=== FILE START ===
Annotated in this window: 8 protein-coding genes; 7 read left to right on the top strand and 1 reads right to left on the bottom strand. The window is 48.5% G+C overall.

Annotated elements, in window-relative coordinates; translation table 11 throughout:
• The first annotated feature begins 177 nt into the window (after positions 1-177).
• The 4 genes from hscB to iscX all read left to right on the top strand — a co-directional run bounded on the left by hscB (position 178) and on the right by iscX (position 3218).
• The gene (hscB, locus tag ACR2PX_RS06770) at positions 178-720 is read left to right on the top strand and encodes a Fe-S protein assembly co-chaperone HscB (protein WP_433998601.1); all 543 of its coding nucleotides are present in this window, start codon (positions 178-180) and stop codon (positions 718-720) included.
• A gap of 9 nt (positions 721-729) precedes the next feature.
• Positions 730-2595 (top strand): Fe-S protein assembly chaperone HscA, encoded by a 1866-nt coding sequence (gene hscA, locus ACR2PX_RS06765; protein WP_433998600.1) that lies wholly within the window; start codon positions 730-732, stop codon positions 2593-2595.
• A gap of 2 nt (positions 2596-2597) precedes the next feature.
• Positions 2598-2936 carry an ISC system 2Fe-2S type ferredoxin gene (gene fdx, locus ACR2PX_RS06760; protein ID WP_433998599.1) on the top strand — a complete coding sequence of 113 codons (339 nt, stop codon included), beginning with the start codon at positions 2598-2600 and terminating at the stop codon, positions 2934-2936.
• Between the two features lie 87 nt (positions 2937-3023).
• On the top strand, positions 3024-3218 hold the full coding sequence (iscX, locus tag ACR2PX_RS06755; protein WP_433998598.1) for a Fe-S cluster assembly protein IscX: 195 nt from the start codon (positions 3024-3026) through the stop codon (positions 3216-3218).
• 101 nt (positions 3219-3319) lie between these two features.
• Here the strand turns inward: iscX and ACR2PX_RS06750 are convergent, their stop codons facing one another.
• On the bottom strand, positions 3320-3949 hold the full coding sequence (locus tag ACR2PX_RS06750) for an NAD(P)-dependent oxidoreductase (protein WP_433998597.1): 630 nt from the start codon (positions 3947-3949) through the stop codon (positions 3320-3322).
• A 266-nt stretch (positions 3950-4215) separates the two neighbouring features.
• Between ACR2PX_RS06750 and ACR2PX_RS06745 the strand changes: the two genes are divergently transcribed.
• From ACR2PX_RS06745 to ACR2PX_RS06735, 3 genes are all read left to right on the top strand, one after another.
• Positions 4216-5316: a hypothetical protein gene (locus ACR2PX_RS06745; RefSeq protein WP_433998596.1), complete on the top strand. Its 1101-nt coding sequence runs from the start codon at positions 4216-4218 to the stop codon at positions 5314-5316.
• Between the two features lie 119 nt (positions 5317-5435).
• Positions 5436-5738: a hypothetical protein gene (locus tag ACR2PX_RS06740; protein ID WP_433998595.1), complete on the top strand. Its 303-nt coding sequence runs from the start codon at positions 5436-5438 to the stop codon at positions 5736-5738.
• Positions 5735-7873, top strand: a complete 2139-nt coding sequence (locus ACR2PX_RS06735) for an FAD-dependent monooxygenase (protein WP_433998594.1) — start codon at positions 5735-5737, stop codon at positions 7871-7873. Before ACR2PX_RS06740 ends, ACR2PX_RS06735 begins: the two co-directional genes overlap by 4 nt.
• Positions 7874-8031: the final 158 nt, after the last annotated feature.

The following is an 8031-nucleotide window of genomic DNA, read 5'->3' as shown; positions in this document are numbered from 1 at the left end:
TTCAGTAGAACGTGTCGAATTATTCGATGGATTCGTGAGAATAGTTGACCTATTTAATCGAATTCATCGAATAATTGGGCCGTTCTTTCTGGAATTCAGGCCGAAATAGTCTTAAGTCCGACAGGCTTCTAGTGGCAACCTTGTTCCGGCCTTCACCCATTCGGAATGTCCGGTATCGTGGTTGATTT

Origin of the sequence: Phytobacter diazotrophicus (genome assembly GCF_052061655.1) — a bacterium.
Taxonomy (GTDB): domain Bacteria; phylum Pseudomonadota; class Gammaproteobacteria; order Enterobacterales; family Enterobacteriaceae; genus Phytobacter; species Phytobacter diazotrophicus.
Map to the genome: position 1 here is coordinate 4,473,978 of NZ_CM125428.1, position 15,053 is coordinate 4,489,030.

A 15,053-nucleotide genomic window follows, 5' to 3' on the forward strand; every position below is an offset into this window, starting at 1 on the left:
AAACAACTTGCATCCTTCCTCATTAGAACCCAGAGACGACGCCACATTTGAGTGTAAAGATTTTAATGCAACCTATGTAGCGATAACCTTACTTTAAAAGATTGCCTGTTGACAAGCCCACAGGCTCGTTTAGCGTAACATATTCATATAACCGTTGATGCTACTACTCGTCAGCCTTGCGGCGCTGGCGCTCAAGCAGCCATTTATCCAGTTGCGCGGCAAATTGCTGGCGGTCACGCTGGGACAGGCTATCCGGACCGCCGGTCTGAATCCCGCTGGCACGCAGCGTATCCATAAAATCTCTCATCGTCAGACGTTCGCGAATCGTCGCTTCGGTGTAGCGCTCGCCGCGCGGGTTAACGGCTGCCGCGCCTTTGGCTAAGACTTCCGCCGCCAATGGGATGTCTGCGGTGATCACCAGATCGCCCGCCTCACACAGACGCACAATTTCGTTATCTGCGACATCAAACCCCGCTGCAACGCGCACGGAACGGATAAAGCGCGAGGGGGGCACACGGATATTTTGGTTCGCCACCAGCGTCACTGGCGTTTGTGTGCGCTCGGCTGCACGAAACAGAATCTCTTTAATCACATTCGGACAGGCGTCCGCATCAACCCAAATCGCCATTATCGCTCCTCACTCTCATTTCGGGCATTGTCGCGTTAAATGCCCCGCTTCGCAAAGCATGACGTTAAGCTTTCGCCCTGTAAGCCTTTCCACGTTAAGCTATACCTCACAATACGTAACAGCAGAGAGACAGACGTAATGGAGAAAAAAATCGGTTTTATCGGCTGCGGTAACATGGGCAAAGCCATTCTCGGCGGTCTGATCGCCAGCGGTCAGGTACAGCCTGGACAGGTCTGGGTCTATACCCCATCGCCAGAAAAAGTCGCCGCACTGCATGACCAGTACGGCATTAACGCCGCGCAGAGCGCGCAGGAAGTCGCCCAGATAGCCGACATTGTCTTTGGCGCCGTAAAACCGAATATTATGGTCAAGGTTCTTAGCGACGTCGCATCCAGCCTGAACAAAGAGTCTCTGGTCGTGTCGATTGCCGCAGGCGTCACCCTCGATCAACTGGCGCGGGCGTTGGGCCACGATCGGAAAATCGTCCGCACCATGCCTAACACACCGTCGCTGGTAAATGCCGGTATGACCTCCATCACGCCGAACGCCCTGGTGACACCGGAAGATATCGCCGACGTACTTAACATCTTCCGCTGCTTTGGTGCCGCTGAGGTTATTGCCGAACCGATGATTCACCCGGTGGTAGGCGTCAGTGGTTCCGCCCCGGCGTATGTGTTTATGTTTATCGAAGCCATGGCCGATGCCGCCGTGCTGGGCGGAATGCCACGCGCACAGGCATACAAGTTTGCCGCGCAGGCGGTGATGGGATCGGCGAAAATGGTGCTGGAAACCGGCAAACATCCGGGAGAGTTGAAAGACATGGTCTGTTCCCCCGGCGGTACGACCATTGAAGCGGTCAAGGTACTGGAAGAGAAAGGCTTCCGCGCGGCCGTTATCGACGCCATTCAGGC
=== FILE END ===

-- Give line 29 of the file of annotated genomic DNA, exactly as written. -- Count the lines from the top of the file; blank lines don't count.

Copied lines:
AAACAACTTGCATCCTTCCTCATTAGAACCCAGAGACGACGCCACATTTGAGTGTAAAGATTTTAATGCAACCTATGTAGCGATAACCTTACTTTAAAAGATTGCCTGTTGACAAGCCCACAGGCTCGTTTAGCGTAACATATTCATATAACCGTTGATGCTACTACTCGTCAGCCTTGCGGCGCTGGCGCTCAAGCAGCCATTTATCCAGTTGCGCGGCAAATTGCTGGCGGTCACGCTGGGACAGGCTATCCGGACCGCCGGTCTGAATCCCGCTGGCACGCAGCGTATCCATAAAATCTCTCATCGTCAGACGTTCGCGAATCGTCGCTTCGGTGTAGCGCTCGCCGCGCGGGTTAACGGCTGCCGCGCCTTTGGCTAAGACTTCCGCCGCCAATGGGATGTCTGCGGTGATCACCAGATCGCCCGCCTCACACAGACGCACAATTTCGTTATCTGCGACATCAAACCCCGCTGCAACGCGCACGGAACGGATAAAGCGCGAGGGGGGCACACGGATATTTTGGTTCGCCACCAGCGTCACTGGCGTTTGTGTGCGCTCGGCTGCACGAAACAGAATCTCTTTAATCACATTCGGACAGGCGTCCGCATCAACCCAAATCGCCATTATCGCTCCTCACTCTCATTTCGGGCATTGTCGCGTTAAATGCCCCGCTTCGCAAAGCATGACGTTAAGCTTTCGCCCTGTAAGCCTTTCCACGTTAAGCTATACCTCACAATACGTAACAGCAGAGAGACAGACGTAATGGAGAAAAAAATCGGTTTTATCGGCTGCGGTAACATGGGCAAAGCCATTCTCGGCGGTCTGATCGCCAGCGGTCAGGTACAGCCTGGACAGGTCTGGGTCTATACCCCATCGCCAGAAAAAGTCGCCGCACTGCATGACCAGTACGGCATTAACGCCGCGCAGAGCGCGCAGGAAGTCGCCCAGATAGCCGACATTGTCTTTGGCGCCGTAAAACCGAATATTATGGTCAAGGTTCTTAGCGACGTCGCATCCAGCCTGAACAAAGAGTCTCTGGTCGTGTCGATTGCCGCAGGCGTCACCCTCGATCAACTGGCGCGGGCGTTGGGCCACGATCGGAAAATCGTCCGCACCATGCCTAACACACCGTCGCTGGTAAATGCCGGTATGACCTCCATCACGCCGAACGCCCTGGTGACACCGGAAGATATCGCCGACGTACTTAACATCTTCCGCTGCTTTGGTGCCGCTGAGGTTATTGCCGAACCGATGATTCACCCGGTGGTAGGCGTCAGTGGTTCCGCCCCGGCGTATGTGTTTATGTTTATCGAAGCCATGGCCGATGCCGCCGTGCTGGGCGGAATGCCACGCGCACAGGCATACAAGTTTGCCGCGCAGGCGGTGATGGGATCGGCGAAAATGGTGCTGGAAACCGGCAAACATCCGGGAGAGTTGAAAGACATGGTCTGTTCCCCCGGCGGTACGACCATTGAAGCGGTCAAGGTACTGGAAGAGAAAGGCTTCCGCGCGGCCGTTATCGACGCCATTCAGGC